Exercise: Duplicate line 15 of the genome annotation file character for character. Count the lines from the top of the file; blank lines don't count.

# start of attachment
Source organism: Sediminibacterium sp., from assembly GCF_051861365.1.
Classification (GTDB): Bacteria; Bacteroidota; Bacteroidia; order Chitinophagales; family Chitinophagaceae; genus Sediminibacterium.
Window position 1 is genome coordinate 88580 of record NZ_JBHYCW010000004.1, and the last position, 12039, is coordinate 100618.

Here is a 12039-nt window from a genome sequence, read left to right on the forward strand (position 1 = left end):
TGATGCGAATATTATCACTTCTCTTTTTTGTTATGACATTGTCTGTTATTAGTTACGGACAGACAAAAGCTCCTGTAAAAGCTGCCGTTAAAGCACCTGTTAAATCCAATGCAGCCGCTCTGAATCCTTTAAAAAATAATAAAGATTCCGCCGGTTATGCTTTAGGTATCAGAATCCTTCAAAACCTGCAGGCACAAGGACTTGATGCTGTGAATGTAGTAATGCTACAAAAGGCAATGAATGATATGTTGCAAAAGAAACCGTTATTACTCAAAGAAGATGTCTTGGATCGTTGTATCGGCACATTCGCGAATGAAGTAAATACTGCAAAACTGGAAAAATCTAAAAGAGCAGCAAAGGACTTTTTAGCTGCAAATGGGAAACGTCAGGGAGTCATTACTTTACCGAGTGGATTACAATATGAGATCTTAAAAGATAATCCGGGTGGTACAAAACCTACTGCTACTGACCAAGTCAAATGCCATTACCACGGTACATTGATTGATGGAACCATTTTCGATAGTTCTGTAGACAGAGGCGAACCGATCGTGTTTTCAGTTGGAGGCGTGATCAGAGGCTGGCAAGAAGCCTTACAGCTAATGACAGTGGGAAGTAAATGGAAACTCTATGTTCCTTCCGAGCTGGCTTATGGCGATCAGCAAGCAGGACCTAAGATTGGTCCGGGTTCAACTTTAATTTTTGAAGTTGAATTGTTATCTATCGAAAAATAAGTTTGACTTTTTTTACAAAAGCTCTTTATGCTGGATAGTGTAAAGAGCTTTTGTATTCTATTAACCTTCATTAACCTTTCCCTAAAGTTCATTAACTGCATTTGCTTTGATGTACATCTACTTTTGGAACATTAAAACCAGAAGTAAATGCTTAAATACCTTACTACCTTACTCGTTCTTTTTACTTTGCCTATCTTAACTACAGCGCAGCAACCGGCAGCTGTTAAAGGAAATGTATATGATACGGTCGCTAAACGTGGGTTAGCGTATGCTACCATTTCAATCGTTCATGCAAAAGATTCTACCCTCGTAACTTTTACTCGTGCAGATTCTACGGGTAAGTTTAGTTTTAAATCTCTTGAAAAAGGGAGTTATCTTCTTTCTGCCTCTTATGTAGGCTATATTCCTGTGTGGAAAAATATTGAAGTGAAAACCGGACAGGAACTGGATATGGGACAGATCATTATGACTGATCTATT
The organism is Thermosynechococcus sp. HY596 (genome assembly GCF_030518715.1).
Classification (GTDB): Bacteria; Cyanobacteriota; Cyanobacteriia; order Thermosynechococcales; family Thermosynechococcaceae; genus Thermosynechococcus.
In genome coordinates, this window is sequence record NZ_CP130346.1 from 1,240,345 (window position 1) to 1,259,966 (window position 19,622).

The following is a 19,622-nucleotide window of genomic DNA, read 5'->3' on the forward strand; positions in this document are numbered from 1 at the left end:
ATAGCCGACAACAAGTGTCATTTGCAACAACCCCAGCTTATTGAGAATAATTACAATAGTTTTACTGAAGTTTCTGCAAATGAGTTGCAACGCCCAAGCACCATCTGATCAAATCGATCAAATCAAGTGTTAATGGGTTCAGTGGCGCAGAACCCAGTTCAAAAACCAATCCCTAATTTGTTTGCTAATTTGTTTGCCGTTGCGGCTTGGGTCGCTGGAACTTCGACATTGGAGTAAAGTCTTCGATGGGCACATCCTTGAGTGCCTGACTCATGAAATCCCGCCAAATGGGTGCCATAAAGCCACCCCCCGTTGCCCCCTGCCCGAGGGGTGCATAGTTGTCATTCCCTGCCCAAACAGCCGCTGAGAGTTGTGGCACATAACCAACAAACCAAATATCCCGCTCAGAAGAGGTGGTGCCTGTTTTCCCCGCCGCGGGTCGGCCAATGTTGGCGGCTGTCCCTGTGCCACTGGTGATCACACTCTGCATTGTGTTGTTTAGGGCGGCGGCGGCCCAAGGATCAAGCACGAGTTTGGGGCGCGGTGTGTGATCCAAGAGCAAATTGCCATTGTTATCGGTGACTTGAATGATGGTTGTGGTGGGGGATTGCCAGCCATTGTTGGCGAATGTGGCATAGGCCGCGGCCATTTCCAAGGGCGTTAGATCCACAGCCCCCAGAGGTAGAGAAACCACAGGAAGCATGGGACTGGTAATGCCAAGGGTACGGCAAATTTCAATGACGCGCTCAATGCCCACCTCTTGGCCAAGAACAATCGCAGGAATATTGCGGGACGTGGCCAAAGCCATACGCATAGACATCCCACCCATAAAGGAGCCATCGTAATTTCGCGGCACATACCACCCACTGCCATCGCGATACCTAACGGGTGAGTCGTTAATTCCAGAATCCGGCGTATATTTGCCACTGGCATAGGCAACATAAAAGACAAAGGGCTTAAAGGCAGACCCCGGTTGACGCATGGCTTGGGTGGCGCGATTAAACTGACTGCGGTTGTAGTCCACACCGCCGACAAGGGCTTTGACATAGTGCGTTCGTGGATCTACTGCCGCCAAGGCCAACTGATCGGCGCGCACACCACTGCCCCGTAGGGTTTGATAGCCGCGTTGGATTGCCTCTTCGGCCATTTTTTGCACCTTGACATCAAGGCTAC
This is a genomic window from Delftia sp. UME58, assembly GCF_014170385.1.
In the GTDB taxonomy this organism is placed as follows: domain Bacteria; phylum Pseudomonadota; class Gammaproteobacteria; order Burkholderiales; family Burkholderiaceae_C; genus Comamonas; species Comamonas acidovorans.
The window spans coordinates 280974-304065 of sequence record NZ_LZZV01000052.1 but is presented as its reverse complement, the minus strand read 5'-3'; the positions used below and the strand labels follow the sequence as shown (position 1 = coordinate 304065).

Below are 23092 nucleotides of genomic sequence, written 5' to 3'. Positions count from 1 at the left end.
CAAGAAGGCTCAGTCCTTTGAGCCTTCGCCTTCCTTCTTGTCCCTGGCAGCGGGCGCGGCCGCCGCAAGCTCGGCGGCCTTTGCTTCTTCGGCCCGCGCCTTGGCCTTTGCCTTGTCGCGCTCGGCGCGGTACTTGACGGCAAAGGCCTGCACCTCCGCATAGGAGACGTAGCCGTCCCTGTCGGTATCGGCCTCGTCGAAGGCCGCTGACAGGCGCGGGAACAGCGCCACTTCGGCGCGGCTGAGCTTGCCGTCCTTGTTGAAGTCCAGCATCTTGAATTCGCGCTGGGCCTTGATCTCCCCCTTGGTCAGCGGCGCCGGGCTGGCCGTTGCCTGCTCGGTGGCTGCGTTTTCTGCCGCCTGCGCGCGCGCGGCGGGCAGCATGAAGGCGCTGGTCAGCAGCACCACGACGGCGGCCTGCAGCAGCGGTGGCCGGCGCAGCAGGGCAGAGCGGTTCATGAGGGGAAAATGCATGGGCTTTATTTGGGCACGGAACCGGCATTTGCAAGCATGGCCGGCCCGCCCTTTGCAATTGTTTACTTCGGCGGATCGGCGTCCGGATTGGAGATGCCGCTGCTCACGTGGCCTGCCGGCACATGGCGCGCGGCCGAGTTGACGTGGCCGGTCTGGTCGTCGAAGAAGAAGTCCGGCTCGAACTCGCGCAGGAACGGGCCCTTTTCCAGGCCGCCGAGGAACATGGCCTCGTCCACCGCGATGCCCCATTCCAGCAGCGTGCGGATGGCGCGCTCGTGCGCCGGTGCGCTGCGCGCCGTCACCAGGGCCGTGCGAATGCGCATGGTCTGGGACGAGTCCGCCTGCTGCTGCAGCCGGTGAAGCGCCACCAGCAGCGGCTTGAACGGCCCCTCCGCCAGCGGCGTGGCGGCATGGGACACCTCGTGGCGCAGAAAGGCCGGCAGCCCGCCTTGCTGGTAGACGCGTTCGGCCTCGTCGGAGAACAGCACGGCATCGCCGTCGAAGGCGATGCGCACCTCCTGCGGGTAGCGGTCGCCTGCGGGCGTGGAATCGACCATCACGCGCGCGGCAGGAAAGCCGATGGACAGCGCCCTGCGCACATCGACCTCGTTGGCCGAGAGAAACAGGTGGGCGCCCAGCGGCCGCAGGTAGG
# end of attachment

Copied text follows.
CAAGAAGGCTCAGTCCTTTGAGCCTTCGCCTTCCTTCTTGTCCCTGGCAGCGGGCGCGGCCGCCGCAAGCTCGGCGGCCTTTGCTTCTTCGGCCCGCGCCTTGGCCTTTGCCTTGTCGCGCTCGGCGCGGTACTTGACGGCAAAGGCCTGCACCTCCGCATAGGAGACGTAGCCGTCCCTGTCGGTATCGGCCTCGTCGAAGGCCGCTGACAGGCGCGGGAACAGCGCCACTTCGGCGCGGCTGAGCTTGCCGTCCTTGTTGAAGTCCAGCATCTTGAATTCGCGCTGGGCCTTGATCTCCCCCTTGGTCAGCGGCGCCGGGCTGGCCGTTGCCTGCTCGGTGGCTGCGTTTTCTGCCGCCTGCGCGCGCGCGGCGGGCAGCATGAAGGCGCTGGTCAGCAGCACCACGACGGCGGCCTGCAGCAGCGGTGGCCGGCGCAGCAGGGCAGAGCGGTTCATGAGGGGAAAATGCATGGGCTTTATTTGGGCACGGAACCGGCATTTGCAAGCATGGCCGGCCCGCCCTTTGCAATTGTTTACTTCGGCGGATCGGCGTCCGGATTGGAGATGCCGCTGCTCACGTGGCCTGCCGGCACATGGCGCGCGGCCGAGTTGACGTGGCCGGTCTGGTCGTCGAAGAAGAAGTCCGGCTCGAACTCGCGCAGGAACGGGCCCTTTTCCAGGCCGCCGAGGAACATGGCCTCGTCCACCGCGATGCCCCATTCCAGCAGCGTGCGGATGGCGCGCTCGTGCGCCGGTGCGCTGCGCGCCGTCACCAGGGCCGTGCGAATGCGCATGGTCTGGGACGAGTCCGCCTGCTGCTGCAGCCGGTGAAGCGCCACCAGCAGCGGCTTGAACGGCCCCTCCGCCAGCGGCGTGGCGGCATGGGACACCTCGTGGCGCAGAAAGGCCGGCAGCCCGCCTTGCTGGTAGACGCGTTCGGCCTCGTCGGAGAACAGCACGGCATCGCCGTCGAAGGCGATGCGCACCTCCTGCGGGTAGCGGTCGCCTGCGGGCGTGGAATCGACCATCACGCGCGCGGCAGGAAAGCCGATGGACAGCGCCCTGCGCACATCGACCTCGTTGGCCGAGAGAAACAGGTGGGCGCCCAGCGGCCGCAGGTAGG